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How will Broward’s new superintendent deal with school closures, financial crisis?

Howard Hepburn, former deputy superintendent for teaching and learning for Broward County Public Schools, unexpectedly became the new superintendent of the school district on Tuesday, April 16, 2024, after former Superintendent Peter Licata announced his plans to step down.

Broward County Public Schools got a new superintendent Tuesday after Peter Licata unexpectedly announced his resignation due to health concerns, and now his successor has inherited all the many issues faced by the sixth largest school district in the country.

What are these challenges exactly and how will Howard Hepburn, the new head administrator, tackle them?

His first few hours on the dais may have shed some light on that.

READ MORE: After 10 months, Broward Schools superintendent to retire. Board replaces him immediately

Fixing the ‘slow and complicated’ plans to close schools

The main problem in the Broward school district — and for Hepburn — remains the loss of millions of dollars because of shrinking student enrollment.


On Tuesday, the district’s chief financial officer, Judith Marte, said the loss of 4300 students over the next school year has translated to a loss of $39 million in state funding.

The Tuesday meeting was the day that Licata was supposed to have brought details about what could be done to downsize the district. At a meeting last month, he promised board members to provide a more concrete proposal, but instead he provided his resignation. Hepburn had already been working closely with Licata and Alan Strauss, the school district’s task-assigned chief strategy and innovation officer, on school closures. So the frustration board members felt after seeing how far the district was from having anything resembling a plan was aimed at Howard.

READ MORE: After chaotic meeting, Broward schools still no closer to plan on school closings

In the meeting, as district staffers said they plan to keep searching for specific plans to close or repurpose specific schools, the board pushed Hepburn to be more transparent and efficient. A board member called the process so far “too complicated” and “too slow.”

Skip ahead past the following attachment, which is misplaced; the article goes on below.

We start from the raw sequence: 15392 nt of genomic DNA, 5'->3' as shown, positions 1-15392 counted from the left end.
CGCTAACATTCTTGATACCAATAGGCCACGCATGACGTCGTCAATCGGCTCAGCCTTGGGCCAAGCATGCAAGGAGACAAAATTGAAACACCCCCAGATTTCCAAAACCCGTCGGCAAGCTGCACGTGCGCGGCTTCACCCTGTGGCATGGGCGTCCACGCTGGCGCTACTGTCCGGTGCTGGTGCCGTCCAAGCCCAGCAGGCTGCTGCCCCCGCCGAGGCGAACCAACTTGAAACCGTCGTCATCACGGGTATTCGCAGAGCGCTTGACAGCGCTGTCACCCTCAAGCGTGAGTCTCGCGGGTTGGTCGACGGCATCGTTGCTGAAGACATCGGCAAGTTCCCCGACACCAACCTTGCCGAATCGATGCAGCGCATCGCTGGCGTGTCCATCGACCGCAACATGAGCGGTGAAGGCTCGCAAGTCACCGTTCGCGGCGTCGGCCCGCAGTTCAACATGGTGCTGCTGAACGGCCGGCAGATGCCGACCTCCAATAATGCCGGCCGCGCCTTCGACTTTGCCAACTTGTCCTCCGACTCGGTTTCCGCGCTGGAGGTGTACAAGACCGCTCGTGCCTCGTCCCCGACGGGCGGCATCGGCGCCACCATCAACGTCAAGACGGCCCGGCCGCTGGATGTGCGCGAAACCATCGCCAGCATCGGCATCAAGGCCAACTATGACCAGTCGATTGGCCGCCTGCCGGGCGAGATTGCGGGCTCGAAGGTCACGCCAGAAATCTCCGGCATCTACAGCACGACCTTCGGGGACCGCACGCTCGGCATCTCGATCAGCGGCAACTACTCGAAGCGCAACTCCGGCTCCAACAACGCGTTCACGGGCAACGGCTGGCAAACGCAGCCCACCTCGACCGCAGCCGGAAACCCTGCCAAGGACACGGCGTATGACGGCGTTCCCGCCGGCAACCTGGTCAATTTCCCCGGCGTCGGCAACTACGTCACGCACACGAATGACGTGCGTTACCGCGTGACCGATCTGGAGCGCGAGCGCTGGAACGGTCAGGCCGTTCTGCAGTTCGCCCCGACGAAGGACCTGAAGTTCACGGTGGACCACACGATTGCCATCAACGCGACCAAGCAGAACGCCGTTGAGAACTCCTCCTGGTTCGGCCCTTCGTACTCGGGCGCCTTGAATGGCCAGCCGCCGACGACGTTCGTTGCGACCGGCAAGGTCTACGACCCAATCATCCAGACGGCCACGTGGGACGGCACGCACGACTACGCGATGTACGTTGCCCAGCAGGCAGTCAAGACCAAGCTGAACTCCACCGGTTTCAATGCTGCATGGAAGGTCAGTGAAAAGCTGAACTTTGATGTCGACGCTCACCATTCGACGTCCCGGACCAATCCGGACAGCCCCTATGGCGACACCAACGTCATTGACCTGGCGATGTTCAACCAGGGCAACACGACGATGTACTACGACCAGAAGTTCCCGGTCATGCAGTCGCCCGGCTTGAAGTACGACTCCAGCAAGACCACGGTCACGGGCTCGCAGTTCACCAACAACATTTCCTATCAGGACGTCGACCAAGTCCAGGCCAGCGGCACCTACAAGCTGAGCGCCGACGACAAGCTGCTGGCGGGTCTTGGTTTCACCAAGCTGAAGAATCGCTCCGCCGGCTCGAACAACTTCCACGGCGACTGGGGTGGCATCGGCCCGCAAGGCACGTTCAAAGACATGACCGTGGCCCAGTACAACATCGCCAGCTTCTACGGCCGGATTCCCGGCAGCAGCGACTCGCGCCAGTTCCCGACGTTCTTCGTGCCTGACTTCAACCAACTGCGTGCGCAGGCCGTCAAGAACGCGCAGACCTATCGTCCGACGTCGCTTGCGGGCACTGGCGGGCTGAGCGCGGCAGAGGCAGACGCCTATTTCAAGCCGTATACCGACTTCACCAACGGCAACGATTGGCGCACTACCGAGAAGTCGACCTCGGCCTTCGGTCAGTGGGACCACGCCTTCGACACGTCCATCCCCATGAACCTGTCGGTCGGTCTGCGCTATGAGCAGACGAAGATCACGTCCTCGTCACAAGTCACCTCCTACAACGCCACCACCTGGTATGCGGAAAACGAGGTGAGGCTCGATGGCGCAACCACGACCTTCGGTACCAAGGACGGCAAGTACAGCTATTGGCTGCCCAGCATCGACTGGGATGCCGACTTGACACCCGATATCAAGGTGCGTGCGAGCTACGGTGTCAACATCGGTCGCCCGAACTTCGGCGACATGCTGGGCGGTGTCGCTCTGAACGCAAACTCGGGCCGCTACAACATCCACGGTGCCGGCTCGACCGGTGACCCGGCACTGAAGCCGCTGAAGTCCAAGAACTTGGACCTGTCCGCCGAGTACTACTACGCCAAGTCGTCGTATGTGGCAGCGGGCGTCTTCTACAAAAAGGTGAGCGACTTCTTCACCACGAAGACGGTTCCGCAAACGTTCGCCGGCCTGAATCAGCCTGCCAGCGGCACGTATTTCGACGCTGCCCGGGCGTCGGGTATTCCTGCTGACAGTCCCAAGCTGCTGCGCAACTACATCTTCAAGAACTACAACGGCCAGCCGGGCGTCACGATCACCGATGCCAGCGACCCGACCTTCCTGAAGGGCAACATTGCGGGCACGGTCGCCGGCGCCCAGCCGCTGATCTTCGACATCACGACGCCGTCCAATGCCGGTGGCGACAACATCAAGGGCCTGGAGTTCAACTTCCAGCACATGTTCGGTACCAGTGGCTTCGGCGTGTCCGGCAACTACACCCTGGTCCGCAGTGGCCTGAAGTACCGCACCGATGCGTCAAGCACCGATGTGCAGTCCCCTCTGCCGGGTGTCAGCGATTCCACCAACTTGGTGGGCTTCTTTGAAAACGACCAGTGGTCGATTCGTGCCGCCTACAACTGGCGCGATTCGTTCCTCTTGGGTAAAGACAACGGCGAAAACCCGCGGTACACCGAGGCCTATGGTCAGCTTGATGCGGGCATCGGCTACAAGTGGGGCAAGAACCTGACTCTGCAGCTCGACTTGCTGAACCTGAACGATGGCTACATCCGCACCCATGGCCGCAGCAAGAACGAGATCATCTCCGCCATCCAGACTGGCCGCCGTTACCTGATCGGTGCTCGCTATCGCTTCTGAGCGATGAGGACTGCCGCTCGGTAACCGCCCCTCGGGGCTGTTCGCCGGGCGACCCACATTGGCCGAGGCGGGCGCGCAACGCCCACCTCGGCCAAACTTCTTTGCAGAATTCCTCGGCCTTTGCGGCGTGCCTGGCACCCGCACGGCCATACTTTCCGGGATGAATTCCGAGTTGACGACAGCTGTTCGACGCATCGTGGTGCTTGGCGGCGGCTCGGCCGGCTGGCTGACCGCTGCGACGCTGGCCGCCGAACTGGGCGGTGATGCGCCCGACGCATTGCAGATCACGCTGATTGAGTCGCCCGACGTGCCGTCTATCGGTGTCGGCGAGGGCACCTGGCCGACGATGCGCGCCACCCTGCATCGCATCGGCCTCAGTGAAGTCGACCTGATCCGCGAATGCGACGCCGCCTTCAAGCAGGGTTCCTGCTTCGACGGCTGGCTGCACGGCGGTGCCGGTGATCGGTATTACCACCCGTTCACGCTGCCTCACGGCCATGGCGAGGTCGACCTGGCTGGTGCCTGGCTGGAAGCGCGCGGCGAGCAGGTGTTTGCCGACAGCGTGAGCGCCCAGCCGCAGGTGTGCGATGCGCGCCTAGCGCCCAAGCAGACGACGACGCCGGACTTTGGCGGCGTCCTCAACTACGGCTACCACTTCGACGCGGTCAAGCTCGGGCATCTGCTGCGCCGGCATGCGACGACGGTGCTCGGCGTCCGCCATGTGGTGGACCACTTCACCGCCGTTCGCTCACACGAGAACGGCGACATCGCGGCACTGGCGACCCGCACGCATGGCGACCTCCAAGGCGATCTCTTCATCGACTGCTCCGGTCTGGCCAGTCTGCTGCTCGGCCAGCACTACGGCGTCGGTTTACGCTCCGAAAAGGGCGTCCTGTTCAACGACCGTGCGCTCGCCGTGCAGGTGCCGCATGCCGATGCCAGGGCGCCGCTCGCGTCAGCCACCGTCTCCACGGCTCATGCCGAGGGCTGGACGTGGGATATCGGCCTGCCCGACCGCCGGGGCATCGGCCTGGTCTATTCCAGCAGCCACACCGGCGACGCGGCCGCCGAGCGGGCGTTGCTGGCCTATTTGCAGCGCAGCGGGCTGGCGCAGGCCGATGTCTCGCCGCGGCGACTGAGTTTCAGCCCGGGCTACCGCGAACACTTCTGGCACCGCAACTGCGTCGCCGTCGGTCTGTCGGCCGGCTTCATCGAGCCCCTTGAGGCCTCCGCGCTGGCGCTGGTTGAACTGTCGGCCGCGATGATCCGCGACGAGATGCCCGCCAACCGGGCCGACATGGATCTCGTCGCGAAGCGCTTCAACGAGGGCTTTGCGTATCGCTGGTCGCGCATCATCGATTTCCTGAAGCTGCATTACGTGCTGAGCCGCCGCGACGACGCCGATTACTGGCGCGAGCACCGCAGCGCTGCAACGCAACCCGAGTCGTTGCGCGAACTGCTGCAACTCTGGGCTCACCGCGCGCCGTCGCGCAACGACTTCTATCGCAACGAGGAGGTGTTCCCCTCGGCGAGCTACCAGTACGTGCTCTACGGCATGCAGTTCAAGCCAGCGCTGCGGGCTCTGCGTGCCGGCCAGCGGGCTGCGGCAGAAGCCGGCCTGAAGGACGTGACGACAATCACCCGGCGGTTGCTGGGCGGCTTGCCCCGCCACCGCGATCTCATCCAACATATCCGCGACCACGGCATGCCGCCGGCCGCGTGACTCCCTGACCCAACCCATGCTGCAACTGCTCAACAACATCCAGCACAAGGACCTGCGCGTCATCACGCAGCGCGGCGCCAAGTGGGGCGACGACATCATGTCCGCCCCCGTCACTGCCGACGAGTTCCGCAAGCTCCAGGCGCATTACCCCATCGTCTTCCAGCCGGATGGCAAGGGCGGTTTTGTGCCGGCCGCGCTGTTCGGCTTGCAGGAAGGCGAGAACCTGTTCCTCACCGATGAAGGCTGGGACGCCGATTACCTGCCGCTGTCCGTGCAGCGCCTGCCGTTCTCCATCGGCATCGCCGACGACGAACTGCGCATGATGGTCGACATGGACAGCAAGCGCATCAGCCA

Hepburn said he will work to add more transparency and strengthen community input, and will bring details during the next board meeting on the topic.

“That May 14 workshop will include a lot of quantitative data that helps to defend the decision-making about why certain options were chosen, why certain school closures should be expected and also outlining next steps thereafter,” he said.

Broward charter schools’ debt settled

On March 27, the State Board of Education determined that the Broward County School Board was currently breaking state law and owes about $80 million to local charter schools.

The state board accused the local school board of not complying with a statute that requires the school district to proportionately share funds it collects from a discretionary tax with charter schools, which are schools financed by taxpayers but managed by private entities.

The funds at hand came from a 2018 voter-approved referendum. The charter schools sued the school district over it last fall.

The state asked the district in late March to show how it will start complying with the revenue-sharing requirements by April 17.

FROM MARCH: Florida education officials say Broward Public Schools owe about $80M to charters

On Tuesday, the Broward School Board met in a closed-door session with the charter schools’ attorneys to negotiate a settlement for the debt. After the session, the School Board approved a payment plan spanning from 2024 to 2026.

The School Board will pay one third of the debt plus interest on July 10, 2024, then one half of the remaining balance plus interest on July 10, 2025, and the full balance remaining with interest on July 10, 2026. All charter schools in the county will benefit.